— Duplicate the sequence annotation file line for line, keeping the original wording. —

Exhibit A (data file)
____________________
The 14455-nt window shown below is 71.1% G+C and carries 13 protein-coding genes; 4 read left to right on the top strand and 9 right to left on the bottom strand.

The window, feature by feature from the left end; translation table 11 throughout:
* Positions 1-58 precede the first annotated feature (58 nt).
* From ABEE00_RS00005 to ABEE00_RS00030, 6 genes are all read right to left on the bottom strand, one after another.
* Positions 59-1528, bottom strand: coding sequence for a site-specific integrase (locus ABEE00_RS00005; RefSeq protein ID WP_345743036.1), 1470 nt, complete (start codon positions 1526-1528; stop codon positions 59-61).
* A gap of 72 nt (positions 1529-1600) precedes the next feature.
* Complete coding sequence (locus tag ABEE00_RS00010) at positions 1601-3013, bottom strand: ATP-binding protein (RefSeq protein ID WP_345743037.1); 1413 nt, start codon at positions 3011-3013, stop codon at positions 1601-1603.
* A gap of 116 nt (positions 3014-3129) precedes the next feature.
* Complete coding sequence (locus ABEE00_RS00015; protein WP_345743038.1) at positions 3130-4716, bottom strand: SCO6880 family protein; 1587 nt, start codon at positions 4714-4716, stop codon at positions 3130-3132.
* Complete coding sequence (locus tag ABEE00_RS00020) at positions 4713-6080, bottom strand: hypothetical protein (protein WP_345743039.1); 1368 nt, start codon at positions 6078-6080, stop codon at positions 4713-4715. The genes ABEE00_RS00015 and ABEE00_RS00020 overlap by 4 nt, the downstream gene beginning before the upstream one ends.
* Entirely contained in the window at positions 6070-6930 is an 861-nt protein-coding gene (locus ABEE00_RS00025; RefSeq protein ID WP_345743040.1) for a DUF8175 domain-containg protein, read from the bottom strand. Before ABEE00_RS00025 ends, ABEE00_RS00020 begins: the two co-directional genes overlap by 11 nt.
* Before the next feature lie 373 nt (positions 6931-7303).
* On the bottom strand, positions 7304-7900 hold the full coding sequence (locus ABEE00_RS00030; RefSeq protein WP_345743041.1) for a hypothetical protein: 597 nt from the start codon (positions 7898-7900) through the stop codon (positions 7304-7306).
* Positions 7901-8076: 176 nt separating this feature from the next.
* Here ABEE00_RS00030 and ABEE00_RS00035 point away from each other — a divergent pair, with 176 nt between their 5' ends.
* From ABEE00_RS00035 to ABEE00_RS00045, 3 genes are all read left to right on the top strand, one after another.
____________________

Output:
The 14455-nt window shown below is 71.1% G+C and carries 13 protein-coding genes; 4 read left to right on the top strand and 9 right to left on the bottom strand.

The window, feature by feature from the left end; translation table 11 throughout:
* Positions 1-58 precede the first annotated feature (58 nt).
* From ABEE00_RS00005 to ABEE00_RS00030, 6 genes are all read right to left on the bottom strand, one after another.
* Positions 59-1528, bottom strand: coding sequence for a site-specific integrase (locus ABEE00_RS00005; RefSeq protein ID WP_345743036.1), 1470 nt, complete (start codon positions 1526-1528; stop codon positions 59-61).
* A gap of 72 nt (positions 1529-1600) precedes the next feature.
* Complete coding sequence (locus tag ABEE00_RS00010) at positions 1601-3013, bottom strand: ATP-binding protein (RefSeq protein ID WP_345743037.1); 1413 nt, start codon at positions 3011-3013, stop codon at positions 1601-1603.
* A gap of 116 nt (positions 3014-3129) precedes the next feature.
* Complete coding sequence (locus ABEE00_RS00015; protein WP_345743038.1) at positions 3130-4716, bottom strand: SCO6880 family protein; 1587 nt, start codon at positions 4714-4716, stop codon at positions 3130-3132.
* Complete coding sequence (locus tag ABEE00_RS00020) at positions 4713-6080, bottom strand: hypothetical protein (protein WP_345743039.1); 1368 nt, start codon at positions 6078-6080, stop codon at positions 4713-4715. The genes ABEE00_RS00015 and ABEE00_RS00020 overlap by 4 nt, the downstream gene beginning before the upstream one ends.
* Entirely contained in the window at positions 6070-6930 is an 861-nt protein-coding gene (locus ABEE00_RS00025; RefSeq protein ID WP_345743040.1) for a DUF8175 domain-containg protein, read from the bottom strand. Before ABEE00_RS00025 ends, ABEE00_RS00020 begins: the two co-directional genes overlap by 11 nt.
* Before the next feature lie 373 nt (positions 6931-7303).
* On the bottom strand, positions 7304-7900 hold the full coding sequence (locus ABEE00_RS00030; RefSeq protein WP_345743041.1) for a hypothetical protein: 597 nt from the start codon (positions 7898-7900) through the stop codon (positions 7304-7306).
* Positions 7901-8076: 176 nt separating this feature from the next.
* Here ABEE00_RS00030 and ABEE00_RS00035 point away from each other — a divergent pair, with 176 nt between their 5' ends.
* From ABEE00_RS00035 to ABEE00_RS00045, 3 genes are all read left to right on the top strand, one after another.